Swords and Shields (Reign of the House of de Winter)

Swords and Shields (Reign of the House of de Winter) by Kathryn Le Veque Read Free Book Online

Book: Swords and Shields (Reign of the House of de Winter) by Kathryn Le Veque Read Free Book Online
Authors: Kathryn Le Veque
    By now, there were a few men standing around Drake, including Brittany, who suddenly wasn’t so angry at the knight when he saw the arrows sticking out of him. In fact, he became rather aghast when he realized that the knight’s actions quite possibly saved his life. With that awareness, he changed his attitude rapidly.
    “Do not touch this man!” he barked. “I will have my personal physic tend him. Do not touch him, I say! Quickly! Call for my litter bearers!”
    A couple of the men began to scramble as thunder rolled overhead, signaling the onslaught of yet another rain storm. As Drake tried to get a look at the arrow in the back of his thigh, a heavily armored knight knelt down beside him.
    “Good Christ,” the knight muttered. “You took arrows for that fool. Why did you not let them hit him?”
    Drake managed to grin up into James de Lohr’s face. “I should have,” he said. “Look at me. Now I am a martyr for Idiotdom.”
    James laughed. He and Drake had been good friends for many years, as long as they had both served de Bretagne. But his smile quickly faded. “How bad is it truly?” he asked. “Can you breathe well enough? You took one in the back.”
    Drake nodded his head. “I can breathe fine,” he said. “If you can remove the arrows, I would be grateful.”
    As Brittany stood over Drake and screamed at de Lohr, James ignored the man and quickly removed both arrows. Carefully, he inspected the open wounds.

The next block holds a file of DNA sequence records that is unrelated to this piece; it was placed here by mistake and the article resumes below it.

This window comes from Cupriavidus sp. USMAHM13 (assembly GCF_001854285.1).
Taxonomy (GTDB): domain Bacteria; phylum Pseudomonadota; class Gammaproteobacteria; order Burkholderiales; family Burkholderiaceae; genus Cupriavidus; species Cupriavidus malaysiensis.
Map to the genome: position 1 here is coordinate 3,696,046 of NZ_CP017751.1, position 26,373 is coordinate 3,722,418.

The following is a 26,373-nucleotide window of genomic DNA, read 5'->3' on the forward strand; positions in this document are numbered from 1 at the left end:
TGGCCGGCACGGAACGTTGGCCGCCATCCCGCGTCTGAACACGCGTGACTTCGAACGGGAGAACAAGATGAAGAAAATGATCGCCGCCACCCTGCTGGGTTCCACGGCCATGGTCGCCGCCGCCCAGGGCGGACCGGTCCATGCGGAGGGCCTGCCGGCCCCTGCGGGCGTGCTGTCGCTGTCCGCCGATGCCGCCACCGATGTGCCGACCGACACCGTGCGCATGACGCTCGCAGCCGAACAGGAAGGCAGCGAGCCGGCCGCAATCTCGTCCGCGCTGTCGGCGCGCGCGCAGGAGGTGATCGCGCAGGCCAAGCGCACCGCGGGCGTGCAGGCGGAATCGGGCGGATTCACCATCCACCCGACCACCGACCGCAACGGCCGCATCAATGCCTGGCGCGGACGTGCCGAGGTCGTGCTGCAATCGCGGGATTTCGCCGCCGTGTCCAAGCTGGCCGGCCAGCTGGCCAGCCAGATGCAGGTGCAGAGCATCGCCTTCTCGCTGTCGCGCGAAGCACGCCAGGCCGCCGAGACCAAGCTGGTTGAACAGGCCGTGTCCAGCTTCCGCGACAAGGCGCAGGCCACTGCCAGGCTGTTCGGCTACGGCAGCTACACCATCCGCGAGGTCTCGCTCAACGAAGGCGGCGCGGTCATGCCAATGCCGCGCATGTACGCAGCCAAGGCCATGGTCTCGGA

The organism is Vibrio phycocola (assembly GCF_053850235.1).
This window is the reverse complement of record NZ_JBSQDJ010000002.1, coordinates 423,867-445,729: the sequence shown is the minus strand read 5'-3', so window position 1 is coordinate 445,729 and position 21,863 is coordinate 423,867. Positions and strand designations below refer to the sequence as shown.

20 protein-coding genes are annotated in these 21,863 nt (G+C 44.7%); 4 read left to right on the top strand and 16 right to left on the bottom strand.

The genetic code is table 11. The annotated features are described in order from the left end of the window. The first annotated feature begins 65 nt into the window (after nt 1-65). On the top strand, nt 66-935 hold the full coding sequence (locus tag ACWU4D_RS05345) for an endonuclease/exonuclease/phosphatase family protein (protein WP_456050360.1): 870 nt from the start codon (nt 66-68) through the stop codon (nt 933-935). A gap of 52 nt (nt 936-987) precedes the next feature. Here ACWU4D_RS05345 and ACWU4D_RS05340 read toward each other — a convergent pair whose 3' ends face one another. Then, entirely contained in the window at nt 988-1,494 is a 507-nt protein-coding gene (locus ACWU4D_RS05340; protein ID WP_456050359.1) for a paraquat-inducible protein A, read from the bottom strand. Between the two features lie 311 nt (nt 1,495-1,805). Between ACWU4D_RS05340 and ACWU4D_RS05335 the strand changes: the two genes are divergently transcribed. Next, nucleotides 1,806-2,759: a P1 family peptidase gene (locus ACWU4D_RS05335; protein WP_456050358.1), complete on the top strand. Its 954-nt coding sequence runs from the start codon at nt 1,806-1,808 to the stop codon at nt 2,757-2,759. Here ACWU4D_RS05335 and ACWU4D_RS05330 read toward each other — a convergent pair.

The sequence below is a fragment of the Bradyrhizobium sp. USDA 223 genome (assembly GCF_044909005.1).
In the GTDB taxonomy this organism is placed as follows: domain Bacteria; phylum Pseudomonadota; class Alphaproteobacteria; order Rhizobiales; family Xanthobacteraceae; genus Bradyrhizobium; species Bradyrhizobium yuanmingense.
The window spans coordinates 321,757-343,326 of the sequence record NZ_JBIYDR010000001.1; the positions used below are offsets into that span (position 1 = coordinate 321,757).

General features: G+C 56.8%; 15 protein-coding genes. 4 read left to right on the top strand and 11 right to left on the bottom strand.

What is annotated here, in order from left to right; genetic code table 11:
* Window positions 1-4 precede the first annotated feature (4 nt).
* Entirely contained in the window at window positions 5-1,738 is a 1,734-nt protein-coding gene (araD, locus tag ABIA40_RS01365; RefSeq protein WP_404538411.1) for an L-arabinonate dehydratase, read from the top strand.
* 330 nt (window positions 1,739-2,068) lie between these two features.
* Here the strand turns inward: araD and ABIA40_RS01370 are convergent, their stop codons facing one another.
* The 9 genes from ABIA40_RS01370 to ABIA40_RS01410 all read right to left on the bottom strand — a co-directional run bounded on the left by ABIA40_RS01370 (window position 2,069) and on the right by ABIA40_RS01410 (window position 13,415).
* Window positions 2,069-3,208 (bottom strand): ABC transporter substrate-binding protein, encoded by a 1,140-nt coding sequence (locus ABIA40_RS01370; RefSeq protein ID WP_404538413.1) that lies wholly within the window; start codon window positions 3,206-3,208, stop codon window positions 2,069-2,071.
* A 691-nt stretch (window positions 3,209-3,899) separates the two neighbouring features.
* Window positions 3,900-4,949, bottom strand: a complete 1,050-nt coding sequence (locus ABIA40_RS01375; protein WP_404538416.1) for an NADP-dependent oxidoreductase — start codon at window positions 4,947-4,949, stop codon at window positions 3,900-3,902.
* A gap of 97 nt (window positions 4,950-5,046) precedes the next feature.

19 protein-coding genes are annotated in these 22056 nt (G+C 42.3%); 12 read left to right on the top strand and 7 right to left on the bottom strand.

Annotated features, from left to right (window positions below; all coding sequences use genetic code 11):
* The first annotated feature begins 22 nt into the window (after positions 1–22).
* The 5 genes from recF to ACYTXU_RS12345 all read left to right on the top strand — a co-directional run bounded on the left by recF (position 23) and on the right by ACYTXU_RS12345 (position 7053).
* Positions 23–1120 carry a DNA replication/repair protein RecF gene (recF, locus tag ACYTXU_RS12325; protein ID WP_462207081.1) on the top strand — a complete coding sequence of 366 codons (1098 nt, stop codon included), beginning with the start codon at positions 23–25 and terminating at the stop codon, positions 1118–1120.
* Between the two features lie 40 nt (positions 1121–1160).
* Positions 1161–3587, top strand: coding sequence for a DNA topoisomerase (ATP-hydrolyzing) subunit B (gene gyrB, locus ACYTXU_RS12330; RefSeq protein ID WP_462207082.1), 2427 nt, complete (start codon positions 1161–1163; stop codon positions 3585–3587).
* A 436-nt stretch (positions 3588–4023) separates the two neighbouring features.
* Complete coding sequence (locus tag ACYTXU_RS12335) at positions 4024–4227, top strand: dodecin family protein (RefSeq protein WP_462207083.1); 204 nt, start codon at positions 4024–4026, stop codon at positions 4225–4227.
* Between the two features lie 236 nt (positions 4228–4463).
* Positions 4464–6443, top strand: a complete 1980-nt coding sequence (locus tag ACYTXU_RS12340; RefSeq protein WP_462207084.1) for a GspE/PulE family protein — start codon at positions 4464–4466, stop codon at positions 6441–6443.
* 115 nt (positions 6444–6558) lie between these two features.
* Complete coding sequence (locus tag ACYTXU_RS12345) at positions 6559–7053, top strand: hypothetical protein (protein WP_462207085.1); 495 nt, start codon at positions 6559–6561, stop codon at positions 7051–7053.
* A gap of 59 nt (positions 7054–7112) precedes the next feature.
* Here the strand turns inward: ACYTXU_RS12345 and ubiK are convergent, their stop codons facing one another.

“Neither one of them went very deep,” he told Drake. “But the wound in your thigh has mail shoved into it. You will need to have a physic remove it.”
    Drake pushed himself up onto his knees. “I can walk.”
    “Nay!” Brittany cried. “You will not walk. My litter bearers are coming and we shall remove you to my tent, do you hear? Stay where you are!”
    Drake rolled his eyes, looking at James, who shook his head at Brittany’s antics. “Let his physic tend the wounds,” de Lohr mumbled. “You will never hear the end of this if you do not. Besides, he may feed you fine wine to ease your pain that you would otherwise not have the opportunity to sample. You know he travels with the finest wine money can buy.”
    Drake wasn’t in any mood for Brittany and his foolery, but as he struggled to stand, Brittany’s litter bearers appeared and Brittany began shouting at them, demanding they remove Drake immediately. Drake found himself manhandled by six men, all trying desperately to move quickly to do Brittany’s bidding. Soon enough, he was on the litter and being carried off towards Brittany’s tent. He had to hold on to the sides of the litter or risk being bounced off because of the rapid and unsteady pace, and he caught a glimpse of James’ grin as they carted him away. He cursed James under his breath.
    Drake and the litter reached Brittany’s lavish tents by the time the sky opened up above and the storm began in earnest.

    The wine had been extremely fine, just as James had suggested. Something from the Bordeaux region that had been rich, red, and sweet. It had been delicious. Brittany had poured him cup after cup, just as fast as he would drink it, as Brittany’s physic had plucked debris from both arrow wounds. By the time the physic was finished, Drake was drunk from all of the wine he had been given. He lay on his belly, half-unconscious and snoring on occasion, dozing on and off as the physic worked and the rain pounded outside. At that point, he really didn’t care about the state of the battle. He wanted to get his hands on more of that wine.
    But the rain meant that the battle had been called off, at least for the moment. The sun was beginning to set and even the heavily-fatted torches wouldn’t stay lit in the torrents of water falling from the sky, so Edward’s army had backed off from Caerlaverock for the moment. Drake could hear the sounds of men outside the tent, mingled with the thunder, but the wine had him so drowsy that he was

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